It’s a common refrain in my house: I come home to find dog and teenagers (human and canine) lazing on the couch on a beautiful day, and I yell, “Get outside and get some exercise!” At which point, teenagers whine, “But Mommmmmm…. We walked the dog!”
So, I ask myself: Does walking the dog count as exercise?
In our family, probably not, as elderly Gracie generally does not go fast or far (except when she wants to). The average human actually gains weight, vs. losing it, by walking with Gracie – don’t ask me how, That’s my story and I’m sticking to it.
But in truth, many fitness experts and medical practitioners agree that you’d have to walk pretty far and pretty fast, essentially every day, for dog-walking to burn significant calories. A general guideline is that for a 130-pound person, walking at a steady moderate pace burns 120 to 140 calories per hour. For a 200-pound person, steady uninterrupted (as in, not stopping at every third rock or bush for a major sniff-fest – again, Gracie is not helping me here) moderate walking burns 180 to 200 calories per hour. To lose a pound of weight through dog-walking, you would have to burn off an additional 3500 calories per week. That might work out to 24+ hours of walking, to lose one pound.
And, then there’s the issue of whether Gracie is burning any fat on her average walk. Many veterinarians report that they know relatively little about exercise and calorie expenditure in pets. A common belief is the 70/30 Percent Rule. It is thought that pets enrolled in weight loss programs that include exercise lose 70% of their calories due to calorie restriction and 30% due to calorie loss during exercise. One study suggests that a dog walking at a pace of 3.7 -4 miles an hour (~15-minute miles) will burn .8 calories per pound per mile. This means a 40-pound dog will only burn about 90 calories during a brisk one-hour walk. This calorie loss is easily cancelled by the treats the dog likely receives when it gets home. Furthermore, it is unlikely that most owners will maintain a 15-minute mile pace — so the average one-hour walk for a dog would burn fewer calories.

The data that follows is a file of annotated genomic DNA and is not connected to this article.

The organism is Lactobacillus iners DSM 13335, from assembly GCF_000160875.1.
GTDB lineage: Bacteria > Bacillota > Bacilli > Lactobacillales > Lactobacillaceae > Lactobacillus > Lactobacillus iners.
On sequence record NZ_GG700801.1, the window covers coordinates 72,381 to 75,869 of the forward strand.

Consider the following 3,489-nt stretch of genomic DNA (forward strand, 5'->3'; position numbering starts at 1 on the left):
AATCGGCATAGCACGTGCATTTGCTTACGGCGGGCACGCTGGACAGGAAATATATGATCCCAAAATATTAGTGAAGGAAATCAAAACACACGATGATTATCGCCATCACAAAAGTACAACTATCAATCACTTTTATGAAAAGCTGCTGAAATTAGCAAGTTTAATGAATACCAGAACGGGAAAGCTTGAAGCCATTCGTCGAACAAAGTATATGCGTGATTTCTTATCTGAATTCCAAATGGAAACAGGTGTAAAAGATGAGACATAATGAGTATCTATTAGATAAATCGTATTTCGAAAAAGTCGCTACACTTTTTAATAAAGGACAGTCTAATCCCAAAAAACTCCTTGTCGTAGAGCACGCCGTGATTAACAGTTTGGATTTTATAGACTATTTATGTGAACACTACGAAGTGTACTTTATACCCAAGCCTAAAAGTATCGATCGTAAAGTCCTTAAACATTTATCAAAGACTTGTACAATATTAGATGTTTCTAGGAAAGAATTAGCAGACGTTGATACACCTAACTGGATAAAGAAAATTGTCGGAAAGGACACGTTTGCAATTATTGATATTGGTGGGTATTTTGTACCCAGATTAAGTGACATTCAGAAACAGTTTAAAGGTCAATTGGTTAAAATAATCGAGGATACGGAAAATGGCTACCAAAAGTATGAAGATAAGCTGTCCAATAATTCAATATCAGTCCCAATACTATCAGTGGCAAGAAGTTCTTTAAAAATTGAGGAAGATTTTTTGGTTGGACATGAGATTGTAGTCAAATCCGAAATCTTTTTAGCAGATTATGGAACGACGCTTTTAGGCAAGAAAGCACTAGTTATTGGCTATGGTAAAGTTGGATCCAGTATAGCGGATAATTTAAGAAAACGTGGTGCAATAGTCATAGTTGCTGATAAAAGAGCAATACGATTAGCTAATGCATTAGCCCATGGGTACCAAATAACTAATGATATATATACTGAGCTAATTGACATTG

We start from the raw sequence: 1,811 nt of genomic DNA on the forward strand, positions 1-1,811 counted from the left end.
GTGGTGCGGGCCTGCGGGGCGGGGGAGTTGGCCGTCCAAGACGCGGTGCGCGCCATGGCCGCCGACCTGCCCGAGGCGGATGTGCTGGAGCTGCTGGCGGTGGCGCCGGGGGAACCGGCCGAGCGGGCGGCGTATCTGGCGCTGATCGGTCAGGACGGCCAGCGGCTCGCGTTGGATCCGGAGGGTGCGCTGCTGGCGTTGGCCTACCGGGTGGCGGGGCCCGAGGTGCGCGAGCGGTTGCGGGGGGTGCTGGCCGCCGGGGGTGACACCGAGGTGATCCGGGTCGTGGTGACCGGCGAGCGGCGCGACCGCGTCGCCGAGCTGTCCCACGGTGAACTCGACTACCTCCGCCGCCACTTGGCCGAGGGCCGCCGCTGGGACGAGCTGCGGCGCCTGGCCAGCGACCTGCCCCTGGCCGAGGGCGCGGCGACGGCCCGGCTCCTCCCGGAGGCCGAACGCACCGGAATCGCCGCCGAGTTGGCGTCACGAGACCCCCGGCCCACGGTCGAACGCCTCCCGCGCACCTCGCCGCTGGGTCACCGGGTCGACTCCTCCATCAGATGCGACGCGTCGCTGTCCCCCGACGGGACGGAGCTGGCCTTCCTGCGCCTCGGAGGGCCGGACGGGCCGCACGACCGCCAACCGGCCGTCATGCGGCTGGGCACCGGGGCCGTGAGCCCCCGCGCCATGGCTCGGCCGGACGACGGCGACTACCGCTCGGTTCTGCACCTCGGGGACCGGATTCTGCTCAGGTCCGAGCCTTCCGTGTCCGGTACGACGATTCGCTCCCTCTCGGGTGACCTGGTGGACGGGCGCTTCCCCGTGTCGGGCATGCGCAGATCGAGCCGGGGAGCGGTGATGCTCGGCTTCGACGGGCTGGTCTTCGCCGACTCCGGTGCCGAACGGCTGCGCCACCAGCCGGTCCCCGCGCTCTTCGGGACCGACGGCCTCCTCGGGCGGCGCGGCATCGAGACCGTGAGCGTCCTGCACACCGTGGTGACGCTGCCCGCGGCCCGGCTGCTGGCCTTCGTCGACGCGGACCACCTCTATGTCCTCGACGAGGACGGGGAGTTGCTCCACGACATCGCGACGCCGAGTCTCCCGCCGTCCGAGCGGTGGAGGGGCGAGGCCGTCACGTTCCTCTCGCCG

Sniff-fest type walks are of course wonderful ways to bond with your kerry and if your goal is to fill your kerry’s nose with wonderful scents, social encounters, and training opportunities, that’s a pretty awesome way to spend some time in itself. However, you and your dog won’t burn significantly more calories doing that than Gracie and my teenagers burn sitting on the couch.
Okay, you say to yourself, eyeing your running shoes as they lie in the corner where the dog last chewed on them, what if we up the ante, and go running?
Some kerries make great running partners. They’re enthusiastic and motivated, and they act as a good reminder that your workout is waiting (being as your kerry will probably be holding the leash and your shoes in his or her mouth and gazing at you in adoring eagerness when you get home from work). However, veterinarians recommend waiting until a dog is at least 18 months old before beginning any significant jogging program. For dogs that are 18 months or older, start slow. Aim for not more than 10 minutes of easy running to start, not more often than every other day, doggy fitness gurus say. After two weeks, increase by not more than 10 minutes per run per week, to allow muscles and connective tissue to adapt.
Any prolonged lethargy after a run, noticeable soreness, limping or difficulty in getting up or lying down are good indications you’ve pushed your pup too far. Other signs could be reluctance to continue in the run or refusal to even start a run. Your pup may slow down or even stop altogether mid-run. These are all signs that should be heeded.
Also, your dog may not know what’s expected of him or her during a run. Initially, your kerry may want to run much faster or much slower [Gracie] than you. Your kerry may be easily distracted by scents along the way, seeing other dogs, or responding to traffic noises. Experts recommend that you carry yummy treats such as hot dog pieces or cheese to keep your dog’s attention on you. Yes, well, there goes any calorie-burn benefit from the run!
It may be that just because walking the dog isn’t as time- or energy-efficient as running, this doesn’t mean you shouldn’t look to walking as exercise. Whether you’re running or walking your kerry, consistent moderate activity can reduce your risk of hypertension, high cholesterol, diabetes, and improve your cardiovascular health, according to data from the National Walkers’ Health Study.
The difference in calorie burn between briskly walking a mile and slowly running a mile is minimal. Walking builds and maintains lower extremity and core strength, helps clear your mind, and it’s a great way to spend time with your kerry. So enjoy, but don’t count the calories!